system), and attempts to find the keys to it's renewed
balance and vitality. Shiatsu uses touch to do this,
on a clothed body, instead of with needles. It is
done on a futon mat, and because it's on the floor,
it is possible to do many stretches and a lot of detailed
work on the receiver.
my favorite form of bodywork comes from a powerful
Kurdish man, Manocher Movlai, whom I had the honor
of studying with in San Francisco in the early 80's.
His bodywork came from his village in Afghanistan,
where everyone practiced it to help ease the harsh
life in the mountains. It is a very feminine form
of work, incorporating rolling and rocking movements
that are incredibly effective in releasing the nervous
system and leading to profound relaxation.
understand your Shiatsu massages are somewhat known
around the world. What's actually involved, and why
do you need 2 to 4 hours?
don't like anything half done. I'm sure many people
have said to themselves after an hour massage, wow
I really needed more of that. And there is something
to this. No one could deny that stress levels in society
are going through the roof, and my treatments have
evolved accordingly. They've grown and grown until
they hit the four-hour mark. This seems to be how
long it takes to really make a difference, a lasting
difference, though at times they have gone on for
as long as five or even six hours! Yet time seems
to disappear during the process and passes in a dream.
such long sessions are a sort of pioneering venture,
the feedback I get from different people around the
world is invaluable. And I have gotten the same overwhelming
response from architects in New York, young drummers
in Africa, young and old, rich and poor. It makes
me think I'm on to something.
What qualifications do you have?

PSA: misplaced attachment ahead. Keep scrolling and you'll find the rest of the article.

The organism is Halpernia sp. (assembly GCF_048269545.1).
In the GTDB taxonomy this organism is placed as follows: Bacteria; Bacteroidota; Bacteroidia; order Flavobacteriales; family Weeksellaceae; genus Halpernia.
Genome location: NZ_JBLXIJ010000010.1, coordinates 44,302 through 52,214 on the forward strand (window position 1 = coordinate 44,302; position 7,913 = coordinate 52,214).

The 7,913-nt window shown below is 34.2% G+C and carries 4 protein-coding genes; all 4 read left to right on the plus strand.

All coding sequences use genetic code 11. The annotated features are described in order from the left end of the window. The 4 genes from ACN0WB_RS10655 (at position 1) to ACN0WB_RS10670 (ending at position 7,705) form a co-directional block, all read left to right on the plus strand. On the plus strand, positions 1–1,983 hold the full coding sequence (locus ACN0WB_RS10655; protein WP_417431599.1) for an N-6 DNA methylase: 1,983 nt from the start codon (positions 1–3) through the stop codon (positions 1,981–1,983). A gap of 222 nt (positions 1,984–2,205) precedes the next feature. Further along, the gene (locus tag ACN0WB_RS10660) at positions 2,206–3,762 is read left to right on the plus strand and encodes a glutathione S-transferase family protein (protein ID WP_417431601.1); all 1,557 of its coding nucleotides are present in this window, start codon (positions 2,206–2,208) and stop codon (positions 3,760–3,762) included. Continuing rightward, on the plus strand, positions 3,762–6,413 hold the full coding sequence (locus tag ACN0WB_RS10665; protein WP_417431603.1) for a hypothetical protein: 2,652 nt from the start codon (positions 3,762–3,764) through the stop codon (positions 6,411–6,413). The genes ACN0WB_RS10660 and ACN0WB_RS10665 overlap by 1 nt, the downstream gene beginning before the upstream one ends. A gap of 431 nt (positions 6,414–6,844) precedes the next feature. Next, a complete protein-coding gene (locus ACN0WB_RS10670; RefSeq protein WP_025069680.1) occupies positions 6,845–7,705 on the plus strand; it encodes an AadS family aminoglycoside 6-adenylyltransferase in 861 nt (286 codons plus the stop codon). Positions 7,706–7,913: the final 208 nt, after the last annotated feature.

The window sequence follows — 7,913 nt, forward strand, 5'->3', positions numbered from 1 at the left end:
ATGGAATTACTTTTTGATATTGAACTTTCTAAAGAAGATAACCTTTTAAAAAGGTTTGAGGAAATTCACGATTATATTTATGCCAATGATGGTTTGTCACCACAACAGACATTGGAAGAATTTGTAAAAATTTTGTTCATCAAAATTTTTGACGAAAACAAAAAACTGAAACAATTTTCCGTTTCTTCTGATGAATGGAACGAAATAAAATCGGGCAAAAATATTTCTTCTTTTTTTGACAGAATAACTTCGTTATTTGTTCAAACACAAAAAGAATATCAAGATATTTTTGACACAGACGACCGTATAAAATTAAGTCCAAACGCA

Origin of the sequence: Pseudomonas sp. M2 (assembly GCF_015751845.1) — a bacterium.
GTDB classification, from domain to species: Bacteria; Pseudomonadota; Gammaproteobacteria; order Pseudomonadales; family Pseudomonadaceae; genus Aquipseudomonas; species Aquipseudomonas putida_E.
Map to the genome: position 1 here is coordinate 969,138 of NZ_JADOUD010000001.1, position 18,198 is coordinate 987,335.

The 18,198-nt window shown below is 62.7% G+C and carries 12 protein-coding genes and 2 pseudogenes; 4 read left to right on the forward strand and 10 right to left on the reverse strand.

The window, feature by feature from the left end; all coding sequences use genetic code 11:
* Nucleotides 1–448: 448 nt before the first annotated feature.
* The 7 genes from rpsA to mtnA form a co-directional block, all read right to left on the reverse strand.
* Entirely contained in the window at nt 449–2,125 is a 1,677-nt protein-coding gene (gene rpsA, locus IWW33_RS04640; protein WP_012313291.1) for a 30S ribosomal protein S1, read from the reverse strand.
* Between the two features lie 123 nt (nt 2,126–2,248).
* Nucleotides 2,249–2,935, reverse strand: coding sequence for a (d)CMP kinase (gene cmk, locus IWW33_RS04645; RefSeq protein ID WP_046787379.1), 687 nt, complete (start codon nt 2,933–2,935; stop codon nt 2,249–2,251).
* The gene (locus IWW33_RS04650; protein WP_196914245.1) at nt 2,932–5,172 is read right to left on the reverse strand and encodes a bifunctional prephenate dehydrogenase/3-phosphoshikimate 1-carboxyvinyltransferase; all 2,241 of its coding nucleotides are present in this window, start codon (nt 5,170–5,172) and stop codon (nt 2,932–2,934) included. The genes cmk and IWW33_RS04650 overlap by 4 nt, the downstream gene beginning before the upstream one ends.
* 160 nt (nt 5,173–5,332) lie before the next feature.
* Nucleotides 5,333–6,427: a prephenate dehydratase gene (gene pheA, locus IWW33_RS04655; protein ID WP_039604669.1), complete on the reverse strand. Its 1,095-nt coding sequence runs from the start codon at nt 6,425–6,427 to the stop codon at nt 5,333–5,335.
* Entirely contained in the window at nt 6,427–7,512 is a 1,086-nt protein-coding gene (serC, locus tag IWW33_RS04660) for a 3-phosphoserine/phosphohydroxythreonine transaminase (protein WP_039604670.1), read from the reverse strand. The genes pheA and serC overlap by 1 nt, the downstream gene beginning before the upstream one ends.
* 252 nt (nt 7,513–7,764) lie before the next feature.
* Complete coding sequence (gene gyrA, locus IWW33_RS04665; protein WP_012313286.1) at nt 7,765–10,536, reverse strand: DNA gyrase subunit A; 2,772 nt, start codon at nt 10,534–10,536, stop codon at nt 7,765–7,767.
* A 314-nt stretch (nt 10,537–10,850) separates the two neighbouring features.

have a Batchelor of Music Performance from Webster
University in St. Louis, Missouri, USA, a diploma
from the Breema Centre in California, a Zen Shiatsu
Diploma from Sydney Shiatsu College, a teaching training
diploma from Sydney Yoga Centre, as well as 28 years
of practicing shiatsu and 36 years of yoga practice.
Like myself, you are a humanitarian.
Tell me about your humanitarian efforts which focus
early 2000, I went to Africa, to the country of Guinea
for the first time. I was desperate to learn the West
African 21-string harp, called the kora. I found a
desperately poor country with generous and creative
people living in appalling conditions. I fell in love
with the country and wanted to show the world their
rich culture. I planned a documentary, but quickly
realized I would also like to live there and contribute
to the country.
have taken various trips to Africa and to France since
that time, filming and getting to know the members
of the kora family I studied with. I have many friends
in Guinea, a good support system. We have plans to
begin some ventures that could make an immediate difference
to daily life for many, and create jobs. With the
support of many influential elders, I feel confident
that we can accomplish great things.